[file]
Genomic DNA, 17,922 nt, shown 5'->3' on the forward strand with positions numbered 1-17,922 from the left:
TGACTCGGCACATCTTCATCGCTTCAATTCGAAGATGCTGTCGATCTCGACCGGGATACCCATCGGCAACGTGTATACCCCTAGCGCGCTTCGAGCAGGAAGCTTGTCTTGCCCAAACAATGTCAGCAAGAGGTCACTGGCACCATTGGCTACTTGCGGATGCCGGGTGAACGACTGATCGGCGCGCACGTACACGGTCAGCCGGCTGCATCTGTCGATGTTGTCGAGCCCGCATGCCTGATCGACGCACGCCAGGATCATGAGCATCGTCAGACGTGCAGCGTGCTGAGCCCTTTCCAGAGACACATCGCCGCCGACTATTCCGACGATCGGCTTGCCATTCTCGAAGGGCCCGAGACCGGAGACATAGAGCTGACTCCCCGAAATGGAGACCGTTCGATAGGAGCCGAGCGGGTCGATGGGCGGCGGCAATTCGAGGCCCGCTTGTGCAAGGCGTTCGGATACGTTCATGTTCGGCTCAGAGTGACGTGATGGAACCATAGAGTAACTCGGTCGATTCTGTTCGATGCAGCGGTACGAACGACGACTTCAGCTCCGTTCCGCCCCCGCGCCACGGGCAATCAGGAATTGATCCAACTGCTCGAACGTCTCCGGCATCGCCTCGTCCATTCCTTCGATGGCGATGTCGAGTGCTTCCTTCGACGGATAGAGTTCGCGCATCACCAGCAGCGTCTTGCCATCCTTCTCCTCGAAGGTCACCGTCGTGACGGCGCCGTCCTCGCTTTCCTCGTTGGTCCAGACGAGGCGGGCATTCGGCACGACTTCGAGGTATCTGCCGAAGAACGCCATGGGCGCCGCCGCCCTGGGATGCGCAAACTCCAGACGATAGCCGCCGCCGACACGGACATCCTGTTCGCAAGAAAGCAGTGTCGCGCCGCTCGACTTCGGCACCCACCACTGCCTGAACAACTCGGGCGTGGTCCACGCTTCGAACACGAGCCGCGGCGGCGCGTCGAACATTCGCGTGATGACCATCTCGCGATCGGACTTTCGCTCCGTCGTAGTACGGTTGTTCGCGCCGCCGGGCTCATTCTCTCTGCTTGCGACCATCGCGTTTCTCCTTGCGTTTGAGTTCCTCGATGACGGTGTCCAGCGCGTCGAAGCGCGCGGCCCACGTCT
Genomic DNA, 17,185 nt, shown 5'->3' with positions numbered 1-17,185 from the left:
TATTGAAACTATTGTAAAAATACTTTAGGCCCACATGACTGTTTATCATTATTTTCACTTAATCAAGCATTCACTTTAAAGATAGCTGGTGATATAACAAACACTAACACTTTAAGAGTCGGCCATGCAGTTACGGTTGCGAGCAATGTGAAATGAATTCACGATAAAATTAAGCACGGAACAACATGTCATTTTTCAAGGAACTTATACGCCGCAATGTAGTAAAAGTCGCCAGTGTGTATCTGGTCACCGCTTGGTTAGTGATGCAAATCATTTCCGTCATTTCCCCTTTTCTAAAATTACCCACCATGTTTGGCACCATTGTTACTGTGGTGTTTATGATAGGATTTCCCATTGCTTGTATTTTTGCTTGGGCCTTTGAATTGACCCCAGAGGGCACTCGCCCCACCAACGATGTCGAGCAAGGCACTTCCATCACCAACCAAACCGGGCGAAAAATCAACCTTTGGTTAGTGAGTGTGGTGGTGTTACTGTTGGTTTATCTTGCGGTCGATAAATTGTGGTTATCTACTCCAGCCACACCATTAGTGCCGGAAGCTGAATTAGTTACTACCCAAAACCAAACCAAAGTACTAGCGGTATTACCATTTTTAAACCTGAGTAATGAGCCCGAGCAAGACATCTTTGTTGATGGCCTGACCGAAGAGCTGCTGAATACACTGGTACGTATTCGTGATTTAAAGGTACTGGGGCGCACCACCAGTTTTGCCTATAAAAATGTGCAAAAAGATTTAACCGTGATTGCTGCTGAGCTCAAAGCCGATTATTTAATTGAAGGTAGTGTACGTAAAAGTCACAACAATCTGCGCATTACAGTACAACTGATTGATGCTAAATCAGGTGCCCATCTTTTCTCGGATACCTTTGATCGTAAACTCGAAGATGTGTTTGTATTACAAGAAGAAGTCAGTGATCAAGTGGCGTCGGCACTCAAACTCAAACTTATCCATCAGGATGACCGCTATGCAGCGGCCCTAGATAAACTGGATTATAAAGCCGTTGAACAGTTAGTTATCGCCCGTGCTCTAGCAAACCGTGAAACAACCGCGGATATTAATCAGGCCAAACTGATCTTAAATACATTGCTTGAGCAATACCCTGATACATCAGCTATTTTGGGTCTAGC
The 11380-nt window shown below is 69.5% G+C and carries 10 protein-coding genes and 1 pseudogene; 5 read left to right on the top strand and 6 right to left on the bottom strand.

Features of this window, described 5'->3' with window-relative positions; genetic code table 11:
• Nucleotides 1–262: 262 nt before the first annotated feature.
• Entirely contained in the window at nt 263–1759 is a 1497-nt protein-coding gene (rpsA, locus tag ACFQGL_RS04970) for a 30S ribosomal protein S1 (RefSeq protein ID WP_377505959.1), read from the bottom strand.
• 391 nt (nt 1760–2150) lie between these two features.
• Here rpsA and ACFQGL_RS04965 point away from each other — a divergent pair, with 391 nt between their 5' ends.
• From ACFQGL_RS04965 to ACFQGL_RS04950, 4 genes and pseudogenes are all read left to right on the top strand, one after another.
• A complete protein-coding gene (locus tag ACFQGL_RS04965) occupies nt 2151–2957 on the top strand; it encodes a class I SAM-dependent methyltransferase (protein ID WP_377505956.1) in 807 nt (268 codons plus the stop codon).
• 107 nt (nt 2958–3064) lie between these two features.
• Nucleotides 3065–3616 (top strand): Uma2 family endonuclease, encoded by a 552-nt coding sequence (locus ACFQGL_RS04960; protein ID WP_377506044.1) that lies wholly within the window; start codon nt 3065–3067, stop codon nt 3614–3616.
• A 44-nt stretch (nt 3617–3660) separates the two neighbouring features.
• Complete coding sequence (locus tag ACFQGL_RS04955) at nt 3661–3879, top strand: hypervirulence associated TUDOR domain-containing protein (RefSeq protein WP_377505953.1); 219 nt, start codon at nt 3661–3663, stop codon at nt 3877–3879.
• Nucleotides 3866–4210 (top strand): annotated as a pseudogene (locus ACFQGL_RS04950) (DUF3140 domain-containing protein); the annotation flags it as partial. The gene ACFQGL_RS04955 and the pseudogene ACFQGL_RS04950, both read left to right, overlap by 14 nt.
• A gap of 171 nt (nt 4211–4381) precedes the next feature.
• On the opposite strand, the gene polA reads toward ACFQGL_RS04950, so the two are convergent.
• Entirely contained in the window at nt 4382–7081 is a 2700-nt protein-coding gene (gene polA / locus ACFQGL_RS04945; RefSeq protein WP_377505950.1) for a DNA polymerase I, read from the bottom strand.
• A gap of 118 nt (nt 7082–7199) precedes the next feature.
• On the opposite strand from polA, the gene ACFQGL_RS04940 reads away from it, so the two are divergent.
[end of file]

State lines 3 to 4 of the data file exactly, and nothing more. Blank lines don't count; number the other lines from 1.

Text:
Genomic DNA, 17,185 nt, shown 5'->3' with positions numbered 1-17,185 from the left:
TATTGAAACTATTGTAAAAATACTTTAGGCCCACATGACTGTTTATCATTATTTTCACTTAATCAAGCATTCACTTTAAAGATAGCTGGTGATATAACAAACACTAACACTTTAAGAGTCGGCCATGCAGTTACGGTTGCGAGCAATGTGAAATGAATTCACGATAAAATTAAGCACGGAACAACATGTCATTTTTCAAGGAACTTATACGCCGCAATGTAGTAAAAGTCGCCAGTGTGTATCTGGTCACCGCTTGGTTAGTGATGCAAATCATTTCCGTCATTTCCCCTTTTCTAAAATTACCCACCATGTTTGGCACCATTGTTACTGTGGTGTTTATGATAGGATTTCCCATTGCTTGTATTTTTGCTTGGGCCTTTGAATTGACCCCAGAGGGCACTCGCCCCACCAACGATGTCGAGCAAGGCACTTCCATCACCAACCAAACCGGGCGAAAAATCAACCTTTGGTTAGTGAGTGTGGTGGTGTTACTGTTGGTTTATCTTGCGGTCGATAAATTGTGGTTATCTACTCCAGCCACACCATTAGTGCCGGAAGCTGAATTAGTTACTACCCAAAACCAAACCAAAGTACTAGCGGTATTACCATTTTTAAACCTGAGTAATGAGCCCGAGCAAGACATCTTTGTTGATGGCCTGACCGAAGAGCTGCTGAATACACTGGTACGTATTCGTGATTTAAAGGTACTGGGGCGCACCACCAGTTTTGCCTATAAAAATGTGCAAAAAGATTTAACCGTGATTGCTGCTGAGCTCAAAGCCGATTATTTAATTGAAGGTAGTGTACGTAAAAGTCACAACAATCTGCGCATTACAGTACAACTGATTGATGCTAAATCAGGTGCCCATCTTTTCTCGGATACCTTTGATCGTAAACTCGAAGATGTGTTTGTATTACAAGAAGAAGTCAGTGATCAAGTGGCGTCGGCACTCAAACTCAAACTTATCCATCAGGATGACCGCTATGCAGCGGCCCTAGATAAACTGGATTATAAAGCCGTTGAACAGTTAGTTATCGCCCGTGCTCTAGCAAACCGTGAAACAACCGCGGATATTAATCAGGCCAAACTGATCTTAAATACATTGCTTGAGCAATACCCTGATACATCAGCTATTTTGGGTCTAGC